Saturday, April 07, 2007

A Reflection on “Controlling the Tongue and the Wallet: James”

Two things from this article spoke to me. The first was the section, "The Calls to Patient Endurance and Sharing." I have always wondered at the meaning of James 4:17 which says, “So then, if you know the good you ought to do and don’t do it, you sin.” I got the gist of the meaning, but now that I have had time to reflect on it I understand it’s meaning in a fuller measure.

Davids writes in his article, “Thus sharing is not an optional part of Christian discipleship; persons who withhold the sharing of their goods with the poor show that they have not been grasped by the faith at all, though they may know all of its propositions (2:18-19).” And then later he writes, “Now in 4:17 charity is the difference between living in sin and proper behavior.”[1] Now I get it. When Peter writes if you don’t do it, you sin he is referring to how we show our works by taking care of the needs of others. In other words, if I know of a need and have the ability to meet that need and don’t do it, I am sinning. I am sinning because I am not exhibiting my faith by meeting that specific need. I may have the resources to meet that need, but instead I am worried about my financial well being and keep the resources to myself. In essence, I am saying I do not trust in God.

The second thing was in the application of James in today’s ministry. David writes, “People who adopt a lifestyle of worldly values while mouthing the orthodox confessions are only deceiving themselves.”[2] The thought that occurred to me was how we spend so much time and energy planning for the future. Only today my wife and I were discussing our retirement plans. James says in 4:15-16, “Instead, you ought to say, ‘if it is the Lord’s will, we will live and do this or that.’ As it is, you boast in your arrogant schemes. All such boasting is evil.” We need to be wise stewards of our money, but not worry about it so much. Instead we need to trust God and live our lives in a way that brings glory and honor to Him. We need to be single-minded, not double-minded trying to live in this world on one hand while claiming to have faith in God on the other. “Anyone who chooses to be a friend of the world becomes an enemy of God.” (4:4b) “Purify your hearts, you double-minded. Humble yourselves before the Lord, and he will lift you up.” (4:8b, 10)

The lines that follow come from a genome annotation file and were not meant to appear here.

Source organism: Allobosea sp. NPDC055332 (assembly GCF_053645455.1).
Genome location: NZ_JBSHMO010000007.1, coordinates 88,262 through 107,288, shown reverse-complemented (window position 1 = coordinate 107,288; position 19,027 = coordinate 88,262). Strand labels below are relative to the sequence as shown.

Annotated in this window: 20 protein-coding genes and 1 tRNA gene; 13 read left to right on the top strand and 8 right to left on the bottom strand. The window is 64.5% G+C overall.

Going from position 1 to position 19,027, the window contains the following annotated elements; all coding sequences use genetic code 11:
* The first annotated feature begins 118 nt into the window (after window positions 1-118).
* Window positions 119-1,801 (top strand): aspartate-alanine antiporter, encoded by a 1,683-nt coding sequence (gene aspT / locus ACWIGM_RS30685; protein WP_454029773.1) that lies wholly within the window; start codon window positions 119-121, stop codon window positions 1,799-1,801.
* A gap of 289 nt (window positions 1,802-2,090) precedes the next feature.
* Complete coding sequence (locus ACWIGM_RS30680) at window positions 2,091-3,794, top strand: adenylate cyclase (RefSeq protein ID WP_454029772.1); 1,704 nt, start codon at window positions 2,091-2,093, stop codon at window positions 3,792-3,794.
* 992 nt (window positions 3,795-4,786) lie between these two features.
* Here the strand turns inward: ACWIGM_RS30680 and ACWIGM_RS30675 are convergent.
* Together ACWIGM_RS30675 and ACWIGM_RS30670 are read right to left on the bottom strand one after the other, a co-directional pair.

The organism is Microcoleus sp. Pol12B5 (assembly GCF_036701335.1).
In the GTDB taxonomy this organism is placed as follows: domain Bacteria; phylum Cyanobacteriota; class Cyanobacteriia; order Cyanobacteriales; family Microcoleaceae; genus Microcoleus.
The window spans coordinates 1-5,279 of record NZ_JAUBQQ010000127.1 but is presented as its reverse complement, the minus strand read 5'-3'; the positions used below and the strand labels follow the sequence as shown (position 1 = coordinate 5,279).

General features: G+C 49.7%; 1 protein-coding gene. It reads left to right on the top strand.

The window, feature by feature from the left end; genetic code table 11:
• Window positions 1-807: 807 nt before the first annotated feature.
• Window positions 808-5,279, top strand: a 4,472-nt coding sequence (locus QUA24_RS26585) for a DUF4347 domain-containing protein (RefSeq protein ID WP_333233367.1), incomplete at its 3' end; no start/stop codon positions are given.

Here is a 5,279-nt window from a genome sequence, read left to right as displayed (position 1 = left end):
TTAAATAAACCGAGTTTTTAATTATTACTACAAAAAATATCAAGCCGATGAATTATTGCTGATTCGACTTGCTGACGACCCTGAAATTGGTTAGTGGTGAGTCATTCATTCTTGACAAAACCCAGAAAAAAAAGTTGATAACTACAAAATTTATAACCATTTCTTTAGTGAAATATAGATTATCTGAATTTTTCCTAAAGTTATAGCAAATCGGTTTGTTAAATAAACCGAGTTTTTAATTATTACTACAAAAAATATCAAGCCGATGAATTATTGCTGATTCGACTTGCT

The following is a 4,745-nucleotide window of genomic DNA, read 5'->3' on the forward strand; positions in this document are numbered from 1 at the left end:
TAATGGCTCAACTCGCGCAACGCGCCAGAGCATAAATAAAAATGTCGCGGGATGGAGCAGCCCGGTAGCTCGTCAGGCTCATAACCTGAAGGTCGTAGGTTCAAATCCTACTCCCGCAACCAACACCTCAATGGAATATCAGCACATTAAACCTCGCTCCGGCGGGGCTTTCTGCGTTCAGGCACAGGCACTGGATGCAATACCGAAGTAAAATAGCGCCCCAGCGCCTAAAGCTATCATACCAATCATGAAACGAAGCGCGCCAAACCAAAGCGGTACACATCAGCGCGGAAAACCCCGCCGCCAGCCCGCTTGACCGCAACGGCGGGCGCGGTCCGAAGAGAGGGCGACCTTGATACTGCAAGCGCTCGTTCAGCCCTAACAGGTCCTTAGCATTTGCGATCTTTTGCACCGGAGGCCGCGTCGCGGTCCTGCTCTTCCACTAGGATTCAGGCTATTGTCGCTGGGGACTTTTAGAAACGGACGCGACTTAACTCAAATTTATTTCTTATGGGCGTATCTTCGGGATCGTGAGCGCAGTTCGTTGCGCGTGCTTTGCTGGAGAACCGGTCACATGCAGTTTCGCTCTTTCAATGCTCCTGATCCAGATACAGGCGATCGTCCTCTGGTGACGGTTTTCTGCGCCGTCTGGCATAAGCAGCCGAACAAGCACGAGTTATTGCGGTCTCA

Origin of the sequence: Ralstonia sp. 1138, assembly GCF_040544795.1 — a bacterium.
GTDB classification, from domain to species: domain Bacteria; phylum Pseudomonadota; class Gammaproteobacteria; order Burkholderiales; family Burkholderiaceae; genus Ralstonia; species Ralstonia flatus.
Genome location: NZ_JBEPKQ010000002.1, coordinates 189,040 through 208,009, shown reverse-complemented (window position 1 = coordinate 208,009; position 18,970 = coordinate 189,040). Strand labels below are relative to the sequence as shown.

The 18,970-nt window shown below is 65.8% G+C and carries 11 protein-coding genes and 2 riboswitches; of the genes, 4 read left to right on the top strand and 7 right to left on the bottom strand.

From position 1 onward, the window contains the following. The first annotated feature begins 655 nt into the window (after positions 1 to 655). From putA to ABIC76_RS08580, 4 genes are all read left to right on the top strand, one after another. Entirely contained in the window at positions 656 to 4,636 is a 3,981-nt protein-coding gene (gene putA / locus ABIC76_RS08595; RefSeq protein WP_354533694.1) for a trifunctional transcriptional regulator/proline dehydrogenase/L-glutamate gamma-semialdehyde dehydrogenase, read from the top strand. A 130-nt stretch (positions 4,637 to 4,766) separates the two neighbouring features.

Thanks to God for His Word.

[1] Peter H. Davids, "Controlling the Tongue and the Wallet: Discipleship in James." In Patterns of Discipleship in the New Testament. (Grand Rapids, Michigan: Eerdmans), 236.
[2] Ibid., 244.

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